Apple iOS 11.2.6 Has A Significant New Problem

Apple AAPL -0.96%




As of 03/14/2018, 06:00am EDT

  • Apple iOS 11.2.6 Has A Significant New Problem
  • Robots Are The Future Smart Assistants

’s iOS 11.2.6 problems continue. On the surface, this is a seemingly minor update but it has caused a spate of issues and the strangest and potentially most serious one has now been topped…

A deep dive from PiunikaWeb has found iOS 11.2.6 has problems with math. As such you shouldn’t trust your iPhone, iPad or iPod touch to do important calculations. The problem also extends to Macs running the latest release MacOS 10.13.3.


Apple iOS 11.2.6

Credit for spotting the issue first goes to former Apple employee Ryan Jones, who tweeted that calculations involving percentages are broken. He gives the example of asking: 100/20%. The answer should be 500, but instead Apple will tell you it’s 0.05.

But PiunikaWeb’s Aparajita Sharma found the situation gets more complicated. In iOS 11.2.6 asking the calculation from Siri gives the incorrect 0.05 answer, but doing it manually on the iOS calculator will give you 500. MacOS 10.13.3 is incorrect both in its native calculator and if you use Spotlight.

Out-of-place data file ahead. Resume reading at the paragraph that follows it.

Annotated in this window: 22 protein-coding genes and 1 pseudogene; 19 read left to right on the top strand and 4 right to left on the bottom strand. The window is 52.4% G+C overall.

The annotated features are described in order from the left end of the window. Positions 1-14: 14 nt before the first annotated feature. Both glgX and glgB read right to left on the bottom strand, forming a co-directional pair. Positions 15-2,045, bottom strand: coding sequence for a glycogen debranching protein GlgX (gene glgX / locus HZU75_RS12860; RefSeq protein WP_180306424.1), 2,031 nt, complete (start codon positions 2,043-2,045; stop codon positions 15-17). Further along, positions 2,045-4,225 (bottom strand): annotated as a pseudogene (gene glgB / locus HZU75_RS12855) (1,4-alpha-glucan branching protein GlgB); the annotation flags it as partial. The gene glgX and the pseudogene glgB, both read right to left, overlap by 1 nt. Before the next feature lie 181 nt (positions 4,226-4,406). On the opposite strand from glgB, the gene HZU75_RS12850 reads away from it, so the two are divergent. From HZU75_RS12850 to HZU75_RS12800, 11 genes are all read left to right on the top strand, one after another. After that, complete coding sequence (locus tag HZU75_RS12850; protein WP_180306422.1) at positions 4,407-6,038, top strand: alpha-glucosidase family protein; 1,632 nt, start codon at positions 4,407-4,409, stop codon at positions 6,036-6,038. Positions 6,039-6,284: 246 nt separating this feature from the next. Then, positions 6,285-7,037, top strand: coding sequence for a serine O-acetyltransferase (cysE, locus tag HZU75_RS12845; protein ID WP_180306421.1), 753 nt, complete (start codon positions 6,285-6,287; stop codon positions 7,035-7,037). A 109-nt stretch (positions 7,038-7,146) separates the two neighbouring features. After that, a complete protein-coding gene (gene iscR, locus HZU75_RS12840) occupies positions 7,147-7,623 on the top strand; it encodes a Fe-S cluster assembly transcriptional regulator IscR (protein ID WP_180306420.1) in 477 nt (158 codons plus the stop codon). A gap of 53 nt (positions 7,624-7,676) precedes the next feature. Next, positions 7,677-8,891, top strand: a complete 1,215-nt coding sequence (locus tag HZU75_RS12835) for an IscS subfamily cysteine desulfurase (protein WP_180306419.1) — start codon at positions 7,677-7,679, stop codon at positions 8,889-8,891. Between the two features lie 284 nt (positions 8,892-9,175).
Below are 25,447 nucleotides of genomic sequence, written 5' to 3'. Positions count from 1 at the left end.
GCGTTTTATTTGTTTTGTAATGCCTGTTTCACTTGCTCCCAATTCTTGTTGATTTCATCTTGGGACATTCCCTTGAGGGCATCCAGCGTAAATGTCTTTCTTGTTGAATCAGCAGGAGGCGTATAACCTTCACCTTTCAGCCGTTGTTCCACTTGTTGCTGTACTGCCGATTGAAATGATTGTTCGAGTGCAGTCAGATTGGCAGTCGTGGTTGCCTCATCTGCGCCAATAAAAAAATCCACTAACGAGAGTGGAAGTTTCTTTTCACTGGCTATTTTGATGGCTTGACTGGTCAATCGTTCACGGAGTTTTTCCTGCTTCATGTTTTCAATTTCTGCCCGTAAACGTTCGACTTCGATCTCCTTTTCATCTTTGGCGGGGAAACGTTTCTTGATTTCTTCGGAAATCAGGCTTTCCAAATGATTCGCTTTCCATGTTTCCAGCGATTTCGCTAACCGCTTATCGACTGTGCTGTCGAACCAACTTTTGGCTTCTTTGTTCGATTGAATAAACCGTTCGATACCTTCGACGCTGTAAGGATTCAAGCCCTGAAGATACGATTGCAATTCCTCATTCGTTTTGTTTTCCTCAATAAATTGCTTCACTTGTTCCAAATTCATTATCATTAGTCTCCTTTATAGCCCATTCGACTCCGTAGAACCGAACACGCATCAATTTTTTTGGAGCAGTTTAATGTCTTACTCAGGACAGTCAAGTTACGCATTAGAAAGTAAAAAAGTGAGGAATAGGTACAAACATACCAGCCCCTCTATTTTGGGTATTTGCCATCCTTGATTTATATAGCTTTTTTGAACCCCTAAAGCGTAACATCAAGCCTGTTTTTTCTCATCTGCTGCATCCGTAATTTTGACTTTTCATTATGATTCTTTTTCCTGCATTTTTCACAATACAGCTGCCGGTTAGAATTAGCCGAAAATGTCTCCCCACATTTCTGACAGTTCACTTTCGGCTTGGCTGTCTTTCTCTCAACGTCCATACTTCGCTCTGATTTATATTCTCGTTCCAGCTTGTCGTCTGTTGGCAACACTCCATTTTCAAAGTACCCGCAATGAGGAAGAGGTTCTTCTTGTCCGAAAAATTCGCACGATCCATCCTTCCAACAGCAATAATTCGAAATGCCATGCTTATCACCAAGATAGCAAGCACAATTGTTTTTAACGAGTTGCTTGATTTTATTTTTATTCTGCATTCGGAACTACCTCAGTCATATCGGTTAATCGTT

Read more – Goodbye Lightning Connector? Apple Reveals iPhone Charging Changes

Interestingly, the same calculation on Google Calculator (Chrome OS and Android), Linux variants (CentOS and Ubuntu), Windows and Excel is correct. So is MacOS 10.12.6, which ties the fault to the upgrade.

It is unknown how many more calculations could be wrong in iOS 11.2.6 or MacOS 10.13.3. Obviously, there are an infinite number to test!

Aside from the obvious warning (be very careful doing important calculations with Apple software), the problem does reveal something interesting about Apple’s long-term plans for MacOS and iOS. The company is quietly merging them ever closer together.

The benefits to this are clear, iOS and MacOS can benefit from broader functionality and closer integration. But it also poses an equally important question: will this compromise the famed stability of MacOS by tying it so closely to the (never-ending) problems of iOS?